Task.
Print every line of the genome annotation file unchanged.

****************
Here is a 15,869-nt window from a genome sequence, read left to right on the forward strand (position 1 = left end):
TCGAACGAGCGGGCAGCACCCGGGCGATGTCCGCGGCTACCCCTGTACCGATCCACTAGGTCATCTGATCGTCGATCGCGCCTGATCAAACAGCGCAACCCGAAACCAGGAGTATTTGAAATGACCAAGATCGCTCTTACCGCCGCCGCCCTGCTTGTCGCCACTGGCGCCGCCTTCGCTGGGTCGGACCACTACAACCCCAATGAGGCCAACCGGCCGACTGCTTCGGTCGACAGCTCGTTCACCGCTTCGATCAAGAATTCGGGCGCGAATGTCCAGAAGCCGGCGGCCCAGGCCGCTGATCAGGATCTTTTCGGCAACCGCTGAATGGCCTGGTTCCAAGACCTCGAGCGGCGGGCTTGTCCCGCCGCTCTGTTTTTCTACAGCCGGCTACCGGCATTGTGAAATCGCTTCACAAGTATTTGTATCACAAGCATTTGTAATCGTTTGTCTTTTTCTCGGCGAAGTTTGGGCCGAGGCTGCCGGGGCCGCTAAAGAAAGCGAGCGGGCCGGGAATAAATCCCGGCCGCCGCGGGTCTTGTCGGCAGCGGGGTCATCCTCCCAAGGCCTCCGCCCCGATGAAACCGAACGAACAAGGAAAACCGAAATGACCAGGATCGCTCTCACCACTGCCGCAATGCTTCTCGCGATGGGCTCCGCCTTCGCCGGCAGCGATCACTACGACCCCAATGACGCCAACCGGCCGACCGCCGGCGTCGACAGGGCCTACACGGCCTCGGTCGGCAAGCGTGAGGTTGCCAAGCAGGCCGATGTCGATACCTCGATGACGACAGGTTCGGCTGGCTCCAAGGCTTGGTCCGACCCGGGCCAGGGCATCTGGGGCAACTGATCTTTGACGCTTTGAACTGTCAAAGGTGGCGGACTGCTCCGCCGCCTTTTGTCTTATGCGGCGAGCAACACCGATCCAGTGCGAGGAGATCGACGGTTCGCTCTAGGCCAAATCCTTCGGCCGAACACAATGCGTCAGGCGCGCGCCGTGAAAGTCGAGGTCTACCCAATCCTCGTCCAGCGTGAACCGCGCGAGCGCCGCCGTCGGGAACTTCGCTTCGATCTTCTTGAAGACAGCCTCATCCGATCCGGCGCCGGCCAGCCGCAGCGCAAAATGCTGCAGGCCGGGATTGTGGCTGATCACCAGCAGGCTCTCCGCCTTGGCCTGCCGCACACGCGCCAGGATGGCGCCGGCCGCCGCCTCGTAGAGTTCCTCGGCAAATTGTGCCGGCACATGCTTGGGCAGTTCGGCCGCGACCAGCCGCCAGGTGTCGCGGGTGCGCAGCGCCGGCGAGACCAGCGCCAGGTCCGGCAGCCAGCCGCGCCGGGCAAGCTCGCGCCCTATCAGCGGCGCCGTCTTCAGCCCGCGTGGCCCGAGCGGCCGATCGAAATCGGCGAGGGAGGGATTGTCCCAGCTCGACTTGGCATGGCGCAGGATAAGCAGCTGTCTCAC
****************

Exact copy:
Here is a 15,869-nt window from a genome sequence, read left to right on the forward strand (position 1 = left end):
TCGAACGAGCGGGCAGCACCCGGGCGATGTCCGCGGCTACCCCTGTACCGATCCACTAGGTCATCTGATCGTCGATCGCGCCTGATCAAACAGCGCAACCCGAAACCAGGAGTATTTGAAATGACCAAGATCGCTCTTACCGCCGCCGCCCTGCTTGTCGCCACTGGCGCCGCCTTCGCTGGGTCGGACCACTACAACCCCAATGAGGCCAACCGGCCGACTGCTTCGGTCGACAGCTCGTTCACCGCTTCGATCAAGAATTCGGGCGCGAATGTCCAGAAGCCGGCGGCCCAGGCCGCTGATCAGGATCTTTTCGGCAACCGCTGAATGGCCTGGTTCCAAGACCTCGAGCGGCGGGCTTGTCCCGCCGCTCTGTTTTTCTACAGCCGGCTACCGGCATTGTGAAATCGCTTCACAAGTATTTGTATCACAAGCATTTGTAATCGTTTGTCTTTTTCTCGGCGAAGTTTGGGCCGAGGCTGCCGGGGCCGCTAAAGAAAGCGAGCGGGCCGGGAATAAATCCCGGCCGCCGCGGGTCTTGTCGGCAGCGGGGTCATCCTCCCAAGGCCTCCGCCCCGATGAAACCGAACGAACAAGGAAAACCGAAATGACCAGGATCGCTCTCACCACTGCCGCAATGCTTCTCGCGATGGGCTCCGCCTTCGCCGGCAGCGATCACTACGACCCCAATGACGCCAACCGGCCGACCGCCGGCGTCGACAGGGCCTACACGGCCTCGGTCGGCAAGCGTGAGGTTGCCAAGCAGGCCGATGTCGATACCTCGATGACGACAGGTTCGGCTGGCTCCAAGGCTTGGTCCGACCCGGGCCAGGGCATCTGGGGCAACTGATCTTTGACGCTTTGAACTGTCAAAGGTGGCGGACTGCTCCGCCGCCTTTTGTCTTATGCGGCGAGCAACACCGATCCAGTGCGAGGAGATCGACGGTTCGCTCTAGGCCAAATCCTTCGGCCGAACACAATGCGTCAGGCGCGCGCCGTGAAAGTCGAGGTCTACCCAATCCTCGTCCAGCGTGAACCGCGCGAGCGCCGCCGTCGGGAACTTCGCTTCGATCTTCTTGAAGACAGCCTCATCCGATCCGGCGCCGGCCAGCCGCAGCGCAAAATGCTGCAGGCCGGGATTGTGGCTGATCACCAGCAGGCTCTCCGCCTTGGCCTGCCGCACACGCGCCAGGATGGCGCCGGCCGCCGCCTCGTAGAGTTCCTCGGCAAATTGTGCCGGCACATGCTTGGGCAGTTCGGCCGCGACCAGCCGCCAGGTGTCGCGGGTGCGCAGCGCCGGCGAGACCAGCGCCAGGTCCGGCAGCCAGCCGCGCCGGGCAAGCTCGCGCCCTATCAGCGGCGCCGTCTTCAGCCCGCGTGGCCCGAGCGGCCGATCGAAATCGGCGAGGGAGGGATTGTCCCAGCTCGACTTGGCATGGCGCAGGATAAGCAGCTGTCTCAC